Performance-based Contracting: The Next Step in Sourcing


It has long been standard practice to include performance-based metrics in sourcing contracts. These metrics have traditionally been in the form of key performance indicators (KPIs) and service level agreements (SLAs) to define minimal acceptable service standards. The assumption is that if providers maintain certain standards – a set number of full-time equivalents on the service desk or a set number of days to answer service requests – then the quality of the service is being effectively managed.

Today, high-performing organizations are increasingly building experience and satisfaction metrics into their sourcing contracts, especially in cases where the services delivered have a direct impact on the end user and the contract is “outcome-based.” Outcome-based contracts are those in which either all or part of payment to the provider is tied to its ability to achieve a specific outcome or result.

There is growing recognition that, due to their high level of business visibility, end-user services play a critical role in shaping perceptions of the entire IT organization. For many users, end-user services will be the only interaction they have with IT. It is also worth noting that users often do not differentiate between service provider entities that deliver services and internal IT teams that simply manage the provider relationship.

The concern with traditional approaches to performance management is that end users tend not to be aware of, or particularly interested in, KPIs and SLAs. Instead, they focus simply on whether or not the service is meeting their expectations and allowing them to perform their roles effectively and efficiently. To assess this, the enterprise needs to measure how users perceive the quality of services with a more nuanced view than KPIs and SLAs alone can demonstrate. The answer? End-user satisfaction metrics.

This ISG white paper Performance-based Contracting: The Next Step in Sourcing explores how to build satisfaction metrics into a sourcing contract. Contact us to find out more about how ISG’s User Experience index (UEi™) can help you build the workplace of the future.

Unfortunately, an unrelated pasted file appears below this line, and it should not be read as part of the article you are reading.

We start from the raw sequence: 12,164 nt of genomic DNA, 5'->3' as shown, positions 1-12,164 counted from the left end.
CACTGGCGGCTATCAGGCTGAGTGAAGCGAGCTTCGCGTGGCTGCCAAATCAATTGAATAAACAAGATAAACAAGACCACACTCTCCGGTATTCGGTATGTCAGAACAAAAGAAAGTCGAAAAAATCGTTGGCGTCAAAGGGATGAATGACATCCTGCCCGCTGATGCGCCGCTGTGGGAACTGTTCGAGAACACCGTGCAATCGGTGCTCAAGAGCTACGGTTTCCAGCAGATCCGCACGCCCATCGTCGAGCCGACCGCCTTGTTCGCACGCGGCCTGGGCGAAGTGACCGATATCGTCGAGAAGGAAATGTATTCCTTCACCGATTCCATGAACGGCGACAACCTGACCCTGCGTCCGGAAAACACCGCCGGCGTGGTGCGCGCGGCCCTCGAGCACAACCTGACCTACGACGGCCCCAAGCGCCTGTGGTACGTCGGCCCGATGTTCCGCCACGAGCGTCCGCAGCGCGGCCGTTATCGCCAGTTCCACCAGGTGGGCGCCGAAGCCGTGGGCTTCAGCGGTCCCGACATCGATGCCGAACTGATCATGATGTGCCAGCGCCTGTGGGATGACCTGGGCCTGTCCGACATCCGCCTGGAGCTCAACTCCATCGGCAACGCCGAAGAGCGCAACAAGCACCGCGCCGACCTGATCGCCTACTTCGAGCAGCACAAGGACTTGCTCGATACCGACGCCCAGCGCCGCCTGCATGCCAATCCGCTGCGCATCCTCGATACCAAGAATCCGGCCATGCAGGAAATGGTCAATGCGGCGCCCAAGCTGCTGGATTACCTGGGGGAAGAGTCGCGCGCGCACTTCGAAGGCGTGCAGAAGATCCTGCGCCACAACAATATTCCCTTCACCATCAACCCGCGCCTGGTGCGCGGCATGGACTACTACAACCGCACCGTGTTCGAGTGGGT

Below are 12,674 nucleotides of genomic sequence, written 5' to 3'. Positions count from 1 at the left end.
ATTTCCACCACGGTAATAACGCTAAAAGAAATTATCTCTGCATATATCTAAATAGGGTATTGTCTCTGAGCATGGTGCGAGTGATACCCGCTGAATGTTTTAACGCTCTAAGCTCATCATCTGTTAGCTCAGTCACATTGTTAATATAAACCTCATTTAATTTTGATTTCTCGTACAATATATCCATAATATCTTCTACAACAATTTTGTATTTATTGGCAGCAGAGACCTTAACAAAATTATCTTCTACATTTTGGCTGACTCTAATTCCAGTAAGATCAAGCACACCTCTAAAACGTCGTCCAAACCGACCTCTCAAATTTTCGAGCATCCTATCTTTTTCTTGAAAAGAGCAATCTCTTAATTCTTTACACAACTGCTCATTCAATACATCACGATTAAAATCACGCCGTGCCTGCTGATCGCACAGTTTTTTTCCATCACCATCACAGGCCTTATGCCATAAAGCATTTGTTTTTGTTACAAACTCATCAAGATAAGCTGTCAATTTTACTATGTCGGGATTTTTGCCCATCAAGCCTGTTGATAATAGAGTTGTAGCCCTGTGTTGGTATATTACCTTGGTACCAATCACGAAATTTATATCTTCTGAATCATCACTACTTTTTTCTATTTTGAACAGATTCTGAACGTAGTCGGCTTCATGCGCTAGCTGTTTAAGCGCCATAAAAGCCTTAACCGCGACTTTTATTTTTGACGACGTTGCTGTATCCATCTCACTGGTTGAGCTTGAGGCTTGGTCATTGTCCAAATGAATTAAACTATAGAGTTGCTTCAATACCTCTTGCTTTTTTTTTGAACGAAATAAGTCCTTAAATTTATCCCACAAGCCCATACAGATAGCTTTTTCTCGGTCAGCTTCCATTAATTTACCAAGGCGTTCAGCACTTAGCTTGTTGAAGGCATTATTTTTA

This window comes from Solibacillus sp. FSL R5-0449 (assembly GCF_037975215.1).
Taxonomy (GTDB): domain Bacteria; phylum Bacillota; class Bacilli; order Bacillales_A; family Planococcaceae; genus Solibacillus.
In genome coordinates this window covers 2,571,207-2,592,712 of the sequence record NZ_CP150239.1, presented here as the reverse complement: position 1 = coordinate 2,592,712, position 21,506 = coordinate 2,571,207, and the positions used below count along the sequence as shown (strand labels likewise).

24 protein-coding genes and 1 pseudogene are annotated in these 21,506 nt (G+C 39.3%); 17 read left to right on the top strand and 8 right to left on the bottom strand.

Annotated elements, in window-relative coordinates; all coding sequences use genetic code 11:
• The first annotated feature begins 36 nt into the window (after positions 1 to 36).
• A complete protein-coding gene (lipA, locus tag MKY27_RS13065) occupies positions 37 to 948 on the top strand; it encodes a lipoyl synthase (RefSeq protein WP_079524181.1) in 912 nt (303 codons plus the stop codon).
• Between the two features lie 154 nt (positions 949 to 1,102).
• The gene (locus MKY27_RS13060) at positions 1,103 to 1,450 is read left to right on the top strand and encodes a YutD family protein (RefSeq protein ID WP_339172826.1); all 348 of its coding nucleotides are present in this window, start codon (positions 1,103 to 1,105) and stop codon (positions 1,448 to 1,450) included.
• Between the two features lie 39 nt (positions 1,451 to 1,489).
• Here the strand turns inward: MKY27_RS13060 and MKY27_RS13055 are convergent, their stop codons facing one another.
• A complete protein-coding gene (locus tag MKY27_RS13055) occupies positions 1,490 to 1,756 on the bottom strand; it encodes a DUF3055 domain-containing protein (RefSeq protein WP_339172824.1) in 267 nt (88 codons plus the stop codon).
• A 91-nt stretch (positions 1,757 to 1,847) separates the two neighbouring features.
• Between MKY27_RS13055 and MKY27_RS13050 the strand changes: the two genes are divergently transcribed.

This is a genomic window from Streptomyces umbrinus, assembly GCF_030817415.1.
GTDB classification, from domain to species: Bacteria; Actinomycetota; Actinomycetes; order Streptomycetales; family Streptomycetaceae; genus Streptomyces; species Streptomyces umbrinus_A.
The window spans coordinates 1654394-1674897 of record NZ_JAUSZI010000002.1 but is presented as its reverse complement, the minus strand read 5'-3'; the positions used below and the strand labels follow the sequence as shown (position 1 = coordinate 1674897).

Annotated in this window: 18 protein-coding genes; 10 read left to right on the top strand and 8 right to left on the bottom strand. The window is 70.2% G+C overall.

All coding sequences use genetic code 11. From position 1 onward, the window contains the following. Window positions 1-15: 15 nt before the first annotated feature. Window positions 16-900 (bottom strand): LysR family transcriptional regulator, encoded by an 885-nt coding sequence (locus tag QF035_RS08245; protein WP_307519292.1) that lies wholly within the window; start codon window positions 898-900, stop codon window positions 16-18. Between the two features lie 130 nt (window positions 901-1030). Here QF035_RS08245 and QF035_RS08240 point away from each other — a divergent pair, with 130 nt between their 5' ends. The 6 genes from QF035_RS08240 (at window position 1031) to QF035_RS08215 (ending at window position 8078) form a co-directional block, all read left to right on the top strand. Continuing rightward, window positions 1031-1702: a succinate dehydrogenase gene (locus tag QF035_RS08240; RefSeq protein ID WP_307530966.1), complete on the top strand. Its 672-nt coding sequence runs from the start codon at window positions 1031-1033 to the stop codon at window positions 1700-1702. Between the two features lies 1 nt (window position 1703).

About the authors

Lauren is a Senior Research Consultant who works to measure and assess the health of business to business engagements amongst many large organizations. She has run a number of programs assessing the User Experience (UEi™) and health of Business and Vendor Relationships (BRm/VRm) between users of technology, technology groups and external vendors. She has conducted more than 100 interviews and worked on a number of bespoke customer satisfaction and programs for clients in manufacturing, resources and the financial sectors.

Jaimee manages the benchmarking database and analyzes business-to-business engagements for some of the largest Australian and international organizations. She is involved in the design and delivery of ISG’s User Experience index (UEi™), taking an active role in the end-to-end research process from design to data analysis and report delivery. Jaimee has expanded the UEi™ question library and the ISG Satisfaction Benchmarking database, which has led to a considerable broadening of ISG’s benchmarking capabilities.